Review by Brennan LaFaro
Cosby’s Blacktop Wasteland was a top five book last year. His grasp on characterization and ability to write compelling action scenes grabbed a lot of attention, mine included. Razorblade Tears is even better.
The story kicks off with Ike finding out his estranged son has been murdered. He joins forces with Buddy Lee, a fellow ex-con whose son was married to Ike’s son. Neither man stands especially proud of the way their relationship with their sons played out and together they seek to find the people behind it and make them wish they were never born.
You’d be hard-pressed to find two characters in the most self-proclaimed literary of fiction as Ike and Buddy Lee who are as fully-realized and graced with depth as Cosby’s protagonists. They well and truly are not great men, but the author sprinkles backstory and subtext into the narrative sparingly and with such care that the reader finds themself turning the pages at the halfway point and realizing they’d jump right in the truck with these two and do anything to help their cause.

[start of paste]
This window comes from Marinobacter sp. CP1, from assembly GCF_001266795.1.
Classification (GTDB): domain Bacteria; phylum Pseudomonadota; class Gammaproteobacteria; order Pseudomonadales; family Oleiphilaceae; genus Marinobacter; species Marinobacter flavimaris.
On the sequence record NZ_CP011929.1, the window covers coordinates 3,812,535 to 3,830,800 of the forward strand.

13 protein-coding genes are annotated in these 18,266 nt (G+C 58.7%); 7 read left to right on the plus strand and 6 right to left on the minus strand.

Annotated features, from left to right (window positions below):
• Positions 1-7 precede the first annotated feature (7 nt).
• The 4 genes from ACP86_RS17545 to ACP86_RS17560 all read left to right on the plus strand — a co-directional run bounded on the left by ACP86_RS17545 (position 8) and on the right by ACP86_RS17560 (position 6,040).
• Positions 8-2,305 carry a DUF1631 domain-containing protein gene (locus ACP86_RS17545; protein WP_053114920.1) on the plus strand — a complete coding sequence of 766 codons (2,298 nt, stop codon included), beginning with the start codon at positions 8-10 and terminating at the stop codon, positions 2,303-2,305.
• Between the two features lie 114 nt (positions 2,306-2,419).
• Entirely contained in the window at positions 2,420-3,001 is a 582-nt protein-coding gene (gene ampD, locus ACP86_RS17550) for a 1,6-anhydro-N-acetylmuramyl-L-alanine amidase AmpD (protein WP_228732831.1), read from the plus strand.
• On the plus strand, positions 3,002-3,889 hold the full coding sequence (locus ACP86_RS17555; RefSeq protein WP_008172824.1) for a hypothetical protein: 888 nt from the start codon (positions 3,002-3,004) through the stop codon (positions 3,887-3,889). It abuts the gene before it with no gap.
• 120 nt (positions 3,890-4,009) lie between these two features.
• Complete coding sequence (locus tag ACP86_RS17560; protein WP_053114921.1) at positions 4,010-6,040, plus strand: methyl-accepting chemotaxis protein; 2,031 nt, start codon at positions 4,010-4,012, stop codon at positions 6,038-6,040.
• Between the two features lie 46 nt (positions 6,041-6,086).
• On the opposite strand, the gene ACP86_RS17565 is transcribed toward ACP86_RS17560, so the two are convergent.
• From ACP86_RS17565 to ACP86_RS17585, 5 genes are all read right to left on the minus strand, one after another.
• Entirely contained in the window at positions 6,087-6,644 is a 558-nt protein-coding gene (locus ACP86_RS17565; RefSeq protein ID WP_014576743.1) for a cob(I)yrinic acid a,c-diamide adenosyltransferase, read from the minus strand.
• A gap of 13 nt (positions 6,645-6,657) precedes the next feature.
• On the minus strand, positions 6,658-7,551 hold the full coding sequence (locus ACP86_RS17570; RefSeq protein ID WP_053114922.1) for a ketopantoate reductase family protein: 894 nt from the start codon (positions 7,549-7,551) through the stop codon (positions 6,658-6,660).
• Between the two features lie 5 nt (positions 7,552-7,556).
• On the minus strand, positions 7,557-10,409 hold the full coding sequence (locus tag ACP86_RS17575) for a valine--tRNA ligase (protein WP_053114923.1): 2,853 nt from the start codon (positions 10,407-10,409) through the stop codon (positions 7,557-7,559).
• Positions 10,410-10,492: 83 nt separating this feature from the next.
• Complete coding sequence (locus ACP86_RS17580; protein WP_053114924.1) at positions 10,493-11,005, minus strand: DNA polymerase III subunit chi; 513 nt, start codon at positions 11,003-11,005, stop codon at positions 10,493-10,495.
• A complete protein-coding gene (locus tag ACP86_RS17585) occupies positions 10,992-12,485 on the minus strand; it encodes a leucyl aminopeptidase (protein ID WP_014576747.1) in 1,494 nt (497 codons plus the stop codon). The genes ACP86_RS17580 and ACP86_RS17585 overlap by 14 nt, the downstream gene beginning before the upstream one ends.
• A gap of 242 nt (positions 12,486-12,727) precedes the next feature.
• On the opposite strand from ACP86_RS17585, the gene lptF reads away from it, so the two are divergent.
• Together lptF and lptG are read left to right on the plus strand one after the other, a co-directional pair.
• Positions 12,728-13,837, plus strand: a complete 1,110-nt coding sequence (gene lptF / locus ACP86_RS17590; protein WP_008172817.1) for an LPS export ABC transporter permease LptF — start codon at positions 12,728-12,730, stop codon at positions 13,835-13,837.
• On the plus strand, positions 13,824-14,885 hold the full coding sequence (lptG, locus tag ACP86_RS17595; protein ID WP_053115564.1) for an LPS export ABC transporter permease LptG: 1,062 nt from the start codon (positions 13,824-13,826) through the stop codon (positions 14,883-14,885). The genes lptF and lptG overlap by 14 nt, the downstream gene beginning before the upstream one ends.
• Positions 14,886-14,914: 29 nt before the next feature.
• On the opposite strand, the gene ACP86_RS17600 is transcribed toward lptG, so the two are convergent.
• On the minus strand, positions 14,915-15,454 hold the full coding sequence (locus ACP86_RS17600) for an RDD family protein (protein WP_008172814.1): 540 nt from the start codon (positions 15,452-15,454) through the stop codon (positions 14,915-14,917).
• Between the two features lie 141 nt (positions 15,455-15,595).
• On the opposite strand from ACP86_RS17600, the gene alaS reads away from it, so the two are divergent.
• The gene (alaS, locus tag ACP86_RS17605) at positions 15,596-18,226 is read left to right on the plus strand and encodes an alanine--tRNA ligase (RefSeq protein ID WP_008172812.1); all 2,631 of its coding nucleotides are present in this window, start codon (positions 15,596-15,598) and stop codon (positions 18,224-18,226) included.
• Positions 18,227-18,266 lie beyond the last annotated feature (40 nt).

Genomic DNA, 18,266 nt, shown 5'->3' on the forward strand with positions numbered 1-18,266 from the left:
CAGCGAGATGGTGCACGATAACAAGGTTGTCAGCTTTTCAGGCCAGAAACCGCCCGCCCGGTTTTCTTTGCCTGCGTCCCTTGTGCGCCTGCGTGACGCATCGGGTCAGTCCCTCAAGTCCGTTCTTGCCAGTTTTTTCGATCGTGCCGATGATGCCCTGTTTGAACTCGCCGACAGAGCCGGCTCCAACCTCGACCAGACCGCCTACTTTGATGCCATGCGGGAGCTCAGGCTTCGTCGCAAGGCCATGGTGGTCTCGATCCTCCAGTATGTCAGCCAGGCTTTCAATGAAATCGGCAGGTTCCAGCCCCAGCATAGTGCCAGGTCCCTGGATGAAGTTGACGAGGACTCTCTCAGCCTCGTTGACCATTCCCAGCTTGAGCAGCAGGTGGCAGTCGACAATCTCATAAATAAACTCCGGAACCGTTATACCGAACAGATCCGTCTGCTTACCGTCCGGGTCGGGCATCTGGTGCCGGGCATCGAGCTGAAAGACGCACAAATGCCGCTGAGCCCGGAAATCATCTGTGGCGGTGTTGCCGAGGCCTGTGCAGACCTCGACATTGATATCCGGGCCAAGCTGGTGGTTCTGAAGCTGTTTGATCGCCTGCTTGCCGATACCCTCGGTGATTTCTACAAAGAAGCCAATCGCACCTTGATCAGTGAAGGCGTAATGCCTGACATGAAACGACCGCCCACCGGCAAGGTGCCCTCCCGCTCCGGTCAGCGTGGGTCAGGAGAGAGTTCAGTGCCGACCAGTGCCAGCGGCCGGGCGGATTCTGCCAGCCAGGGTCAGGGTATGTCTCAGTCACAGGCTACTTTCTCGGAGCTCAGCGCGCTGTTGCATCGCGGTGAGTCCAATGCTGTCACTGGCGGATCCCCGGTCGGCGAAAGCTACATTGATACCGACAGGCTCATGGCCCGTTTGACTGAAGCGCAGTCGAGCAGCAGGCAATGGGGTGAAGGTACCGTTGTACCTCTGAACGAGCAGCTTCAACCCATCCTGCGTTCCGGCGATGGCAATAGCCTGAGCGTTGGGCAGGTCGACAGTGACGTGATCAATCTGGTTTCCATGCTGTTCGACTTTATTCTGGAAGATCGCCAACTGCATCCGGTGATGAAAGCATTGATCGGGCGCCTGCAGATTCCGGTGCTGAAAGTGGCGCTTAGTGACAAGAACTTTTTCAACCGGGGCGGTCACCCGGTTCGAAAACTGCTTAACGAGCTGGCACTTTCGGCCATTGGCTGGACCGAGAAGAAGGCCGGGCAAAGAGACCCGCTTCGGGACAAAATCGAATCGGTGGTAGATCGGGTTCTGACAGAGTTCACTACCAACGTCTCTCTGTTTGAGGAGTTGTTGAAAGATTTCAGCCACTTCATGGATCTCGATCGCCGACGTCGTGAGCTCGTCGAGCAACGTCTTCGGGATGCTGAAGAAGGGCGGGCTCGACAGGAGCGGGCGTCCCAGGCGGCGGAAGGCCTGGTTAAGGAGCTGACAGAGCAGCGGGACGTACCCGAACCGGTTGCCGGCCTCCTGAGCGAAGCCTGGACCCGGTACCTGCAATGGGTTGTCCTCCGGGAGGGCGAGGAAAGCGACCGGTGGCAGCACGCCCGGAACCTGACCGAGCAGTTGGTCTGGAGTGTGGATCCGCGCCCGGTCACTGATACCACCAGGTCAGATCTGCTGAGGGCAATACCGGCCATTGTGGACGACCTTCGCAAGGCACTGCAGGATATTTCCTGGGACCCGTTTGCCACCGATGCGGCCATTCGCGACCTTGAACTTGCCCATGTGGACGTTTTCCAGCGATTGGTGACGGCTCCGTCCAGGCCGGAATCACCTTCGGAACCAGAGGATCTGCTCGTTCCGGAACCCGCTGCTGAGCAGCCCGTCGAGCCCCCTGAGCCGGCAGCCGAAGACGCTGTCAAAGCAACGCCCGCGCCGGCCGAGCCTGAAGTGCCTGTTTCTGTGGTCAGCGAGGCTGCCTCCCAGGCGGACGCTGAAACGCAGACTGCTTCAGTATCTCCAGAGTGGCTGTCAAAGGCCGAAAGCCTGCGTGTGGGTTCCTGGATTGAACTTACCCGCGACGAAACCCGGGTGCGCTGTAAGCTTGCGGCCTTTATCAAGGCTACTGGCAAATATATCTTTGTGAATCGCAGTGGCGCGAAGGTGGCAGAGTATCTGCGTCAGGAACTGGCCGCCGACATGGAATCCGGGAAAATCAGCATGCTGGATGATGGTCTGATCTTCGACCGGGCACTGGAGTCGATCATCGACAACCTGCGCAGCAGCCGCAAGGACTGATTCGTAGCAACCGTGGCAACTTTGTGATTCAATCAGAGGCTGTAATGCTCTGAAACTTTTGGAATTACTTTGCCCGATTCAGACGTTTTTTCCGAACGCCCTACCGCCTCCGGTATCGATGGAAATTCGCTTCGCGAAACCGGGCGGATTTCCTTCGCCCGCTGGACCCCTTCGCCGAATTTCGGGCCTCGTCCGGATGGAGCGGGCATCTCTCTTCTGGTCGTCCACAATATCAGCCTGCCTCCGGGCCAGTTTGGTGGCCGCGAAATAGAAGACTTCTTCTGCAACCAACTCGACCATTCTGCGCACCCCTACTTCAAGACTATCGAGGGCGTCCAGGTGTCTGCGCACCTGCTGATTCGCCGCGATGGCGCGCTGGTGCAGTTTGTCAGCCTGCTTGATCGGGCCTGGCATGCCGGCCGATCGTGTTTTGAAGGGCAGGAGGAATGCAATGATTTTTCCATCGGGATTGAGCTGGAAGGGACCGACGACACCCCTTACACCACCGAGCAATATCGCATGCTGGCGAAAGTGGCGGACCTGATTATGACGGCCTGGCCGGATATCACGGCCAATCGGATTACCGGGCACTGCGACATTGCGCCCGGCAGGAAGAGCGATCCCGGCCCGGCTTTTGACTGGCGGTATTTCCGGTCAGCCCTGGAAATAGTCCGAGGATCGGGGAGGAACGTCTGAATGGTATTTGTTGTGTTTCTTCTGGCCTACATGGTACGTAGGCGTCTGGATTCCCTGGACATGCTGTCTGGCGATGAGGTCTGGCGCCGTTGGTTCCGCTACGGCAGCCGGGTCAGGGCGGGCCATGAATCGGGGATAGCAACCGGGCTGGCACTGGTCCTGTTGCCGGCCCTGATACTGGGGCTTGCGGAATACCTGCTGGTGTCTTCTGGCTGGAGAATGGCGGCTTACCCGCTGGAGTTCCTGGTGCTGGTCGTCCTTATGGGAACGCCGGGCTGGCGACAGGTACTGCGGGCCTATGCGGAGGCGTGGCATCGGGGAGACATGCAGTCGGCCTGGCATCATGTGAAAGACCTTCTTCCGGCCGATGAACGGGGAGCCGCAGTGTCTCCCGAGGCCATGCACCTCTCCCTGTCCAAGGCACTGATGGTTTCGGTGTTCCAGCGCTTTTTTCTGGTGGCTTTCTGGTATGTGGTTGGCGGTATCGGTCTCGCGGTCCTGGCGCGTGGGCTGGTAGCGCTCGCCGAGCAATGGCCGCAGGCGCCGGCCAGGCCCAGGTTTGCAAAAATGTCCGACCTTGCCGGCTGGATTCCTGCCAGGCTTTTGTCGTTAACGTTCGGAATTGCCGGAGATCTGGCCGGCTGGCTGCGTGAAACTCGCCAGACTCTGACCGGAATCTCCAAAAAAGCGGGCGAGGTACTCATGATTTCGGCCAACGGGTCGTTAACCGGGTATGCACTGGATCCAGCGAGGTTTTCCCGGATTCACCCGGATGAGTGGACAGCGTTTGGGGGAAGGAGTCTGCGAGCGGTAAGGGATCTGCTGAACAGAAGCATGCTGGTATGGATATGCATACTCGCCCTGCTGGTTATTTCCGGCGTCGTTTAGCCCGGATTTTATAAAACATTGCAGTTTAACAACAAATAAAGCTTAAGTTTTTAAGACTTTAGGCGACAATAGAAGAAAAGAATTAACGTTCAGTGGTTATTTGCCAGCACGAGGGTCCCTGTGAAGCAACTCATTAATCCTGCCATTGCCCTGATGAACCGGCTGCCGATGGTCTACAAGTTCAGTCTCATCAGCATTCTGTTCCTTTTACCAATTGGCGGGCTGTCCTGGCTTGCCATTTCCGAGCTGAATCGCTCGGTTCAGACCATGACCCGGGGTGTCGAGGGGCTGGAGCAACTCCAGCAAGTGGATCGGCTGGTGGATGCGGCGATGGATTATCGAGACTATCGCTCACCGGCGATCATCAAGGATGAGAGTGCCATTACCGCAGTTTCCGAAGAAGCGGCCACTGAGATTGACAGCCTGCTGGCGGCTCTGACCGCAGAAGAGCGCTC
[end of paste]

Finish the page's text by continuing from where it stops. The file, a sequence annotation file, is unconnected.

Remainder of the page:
Razorblade Tears is loaded with social commentary, and kudos must be given to Cosby for dealing with such heavy-handed topics as racism, homophobia, and another one I won’t name hear for spoiler reasons tactfully and with emotional depth. He’ll receive backlash from those that don’t believe these things are an issue in modern America, and I suspect he’ll brush that dirt off his shoulder without a second thought. There is a particularly poignant scene set in a barber shop that had me quoting Seinfeld. “What is this salty discharge?”
It’s only May, so it’s hard to say this is my novel of the year, but at the moment it’s just that. There’s not a single box on my list of what makes a compelling read this one didn’t check. Great characters, emotional investment, stellar pacing, authenticity in spades. You name it. Razorblade Tears is a special, special book and Cosby has a fan for life in me.
I received a copy from the publisher for review consideration.